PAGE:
4 Career Lessons From J. Mendel President Susan Sokol

Susan Sokol is the president and COO of J. Mendel, a fur-focused fashion line. Her impressive career has included stints at Calvin Klein, Donna Karan, and Vera Wang, among others. She’s also a philanthropist and former breast cancer sufferer, and is set to receive City of Hope’s Spirit of Life award in May in honor of her work against women’s cancers. GoGirl Finance recently spoke with Sokol, and we loved the lessons we picked up from her long career.

Don’t be afraid to clear your head. After more than 20 years at Calvin Klein, Sokol took a year off in the mid-1990s. She says she was burned out and wanted to spend more time with her family. “When I came back to work, I had a lot more perspective on life, and what I wanted to do.”

Listen to your instincts. Sokol was raised in New York, and her father was a textile merchant. “I was always surrounded by fashion at home, but I also had a real love for clothing. I was glued to fashion magazines, and I loved to dress up,” she says. She majored in English, thinking she would be a teacher, but her original passion won out. “Fashion was my first love, and it’s where I ended up.”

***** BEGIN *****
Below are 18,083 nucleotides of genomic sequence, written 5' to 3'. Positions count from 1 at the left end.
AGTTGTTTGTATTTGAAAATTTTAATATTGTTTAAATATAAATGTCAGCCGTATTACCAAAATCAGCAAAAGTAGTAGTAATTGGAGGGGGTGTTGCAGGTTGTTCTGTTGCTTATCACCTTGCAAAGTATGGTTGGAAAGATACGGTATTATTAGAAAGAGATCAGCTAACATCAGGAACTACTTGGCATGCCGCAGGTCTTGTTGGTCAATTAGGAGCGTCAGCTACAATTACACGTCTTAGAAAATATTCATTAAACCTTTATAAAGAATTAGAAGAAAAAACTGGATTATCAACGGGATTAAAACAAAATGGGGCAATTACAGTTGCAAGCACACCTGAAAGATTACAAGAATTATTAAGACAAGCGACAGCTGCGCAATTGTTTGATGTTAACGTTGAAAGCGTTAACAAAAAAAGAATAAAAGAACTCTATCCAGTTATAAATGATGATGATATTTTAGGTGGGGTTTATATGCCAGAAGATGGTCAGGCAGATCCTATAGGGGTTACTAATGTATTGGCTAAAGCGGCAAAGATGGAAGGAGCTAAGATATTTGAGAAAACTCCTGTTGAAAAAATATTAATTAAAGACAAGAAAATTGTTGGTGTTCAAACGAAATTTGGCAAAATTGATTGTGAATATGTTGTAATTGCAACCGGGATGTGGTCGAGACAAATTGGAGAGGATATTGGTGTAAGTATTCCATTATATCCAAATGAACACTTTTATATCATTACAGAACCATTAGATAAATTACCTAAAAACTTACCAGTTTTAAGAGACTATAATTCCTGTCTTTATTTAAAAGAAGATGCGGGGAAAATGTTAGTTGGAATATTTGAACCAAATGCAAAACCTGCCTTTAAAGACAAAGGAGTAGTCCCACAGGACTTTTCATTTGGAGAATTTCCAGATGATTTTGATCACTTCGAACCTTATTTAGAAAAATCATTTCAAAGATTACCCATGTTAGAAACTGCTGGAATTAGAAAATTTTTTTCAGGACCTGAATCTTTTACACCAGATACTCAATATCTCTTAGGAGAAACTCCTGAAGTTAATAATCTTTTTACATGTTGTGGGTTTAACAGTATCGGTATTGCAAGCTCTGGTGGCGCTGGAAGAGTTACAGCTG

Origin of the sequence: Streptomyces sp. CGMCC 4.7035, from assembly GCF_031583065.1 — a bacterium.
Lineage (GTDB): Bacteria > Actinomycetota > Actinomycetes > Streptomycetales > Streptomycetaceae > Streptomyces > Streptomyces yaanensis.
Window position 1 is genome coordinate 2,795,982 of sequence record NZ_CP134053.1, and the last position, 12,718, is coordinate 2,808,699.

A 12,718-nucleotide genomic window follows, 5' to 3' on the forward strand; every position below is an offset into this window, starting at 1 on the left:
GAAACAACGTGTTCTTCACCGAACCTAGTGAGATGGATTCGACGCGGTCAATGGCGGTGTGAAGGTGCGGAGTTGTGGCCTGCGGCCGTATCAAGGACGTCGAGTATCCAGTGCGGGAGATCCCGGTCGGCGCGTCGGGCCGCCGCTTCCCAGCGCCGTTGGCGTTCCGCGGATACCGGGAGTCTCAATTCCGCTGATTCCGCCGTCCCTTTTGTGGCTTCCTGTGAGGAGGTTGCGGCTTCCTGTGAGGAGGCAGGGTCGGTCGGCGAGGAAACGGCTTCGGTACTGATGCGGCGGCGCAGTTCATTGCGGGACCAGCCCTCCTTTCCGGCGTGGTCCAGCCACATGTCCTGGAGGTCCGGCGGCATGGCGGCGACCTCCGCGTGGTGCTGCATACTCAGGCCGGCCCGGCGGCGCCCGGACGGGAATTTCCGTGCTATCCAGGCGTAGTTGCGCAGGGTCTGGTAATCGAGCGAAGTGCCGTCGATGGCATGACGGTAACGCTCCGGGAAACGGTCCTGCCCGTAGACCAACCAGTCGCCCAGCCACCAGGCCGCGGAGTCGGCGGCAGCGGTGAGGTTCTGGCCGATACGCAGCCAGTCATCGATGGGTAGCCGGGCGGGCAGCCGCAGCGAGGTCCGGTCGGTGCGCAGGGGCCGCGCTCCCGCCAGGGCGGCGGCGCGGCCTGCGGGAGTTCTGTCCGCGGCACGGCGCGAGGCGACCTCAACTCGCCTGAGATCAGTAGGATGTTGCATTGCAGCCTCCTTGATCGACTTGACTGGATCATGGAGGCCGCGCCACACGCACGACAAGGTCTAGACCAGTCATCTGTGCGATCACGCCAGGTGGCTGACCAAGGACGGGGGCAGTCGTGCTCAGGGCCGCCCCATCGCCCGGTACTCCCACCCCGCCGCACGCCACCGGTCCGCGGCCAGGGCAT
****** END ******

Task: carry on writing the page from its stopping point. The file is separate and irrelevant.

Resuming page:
Don’t let work/family balance stress pull you out of the workforce. Sokol was a brand-new mom when she became president of the Calvin Klein Collection. “I found myself really conflicted about it, because I’m the type of person who gives 1,000 percent to everything I do,” she tells the website. “I was so torn for so many years trying to balance work and my family to my standards. But I’m so grateful I kept my career. I have an incredible partner in my husband, who is so supportive, and helps me to balance my life. I eventually learned to prioritize quality over length of time. If I came home at 7pm, I would spend the two hours with my son before he went to bed really focusing on him. We would do a project together, or just spend time reading.”

Success isn’t all about individual achievement. “It’s not who you are as an individual that makes you successful,” Sokol says. “It’s how you work within a group. It’s the people whom you decide to surround yourself with. I try to hire people who have strengths that I don’t have. I want them to be comfortable, and happy. I want them to be able to ask me for advice. I try to be understanding, and to give them the best advice I can based on my years of experience.”

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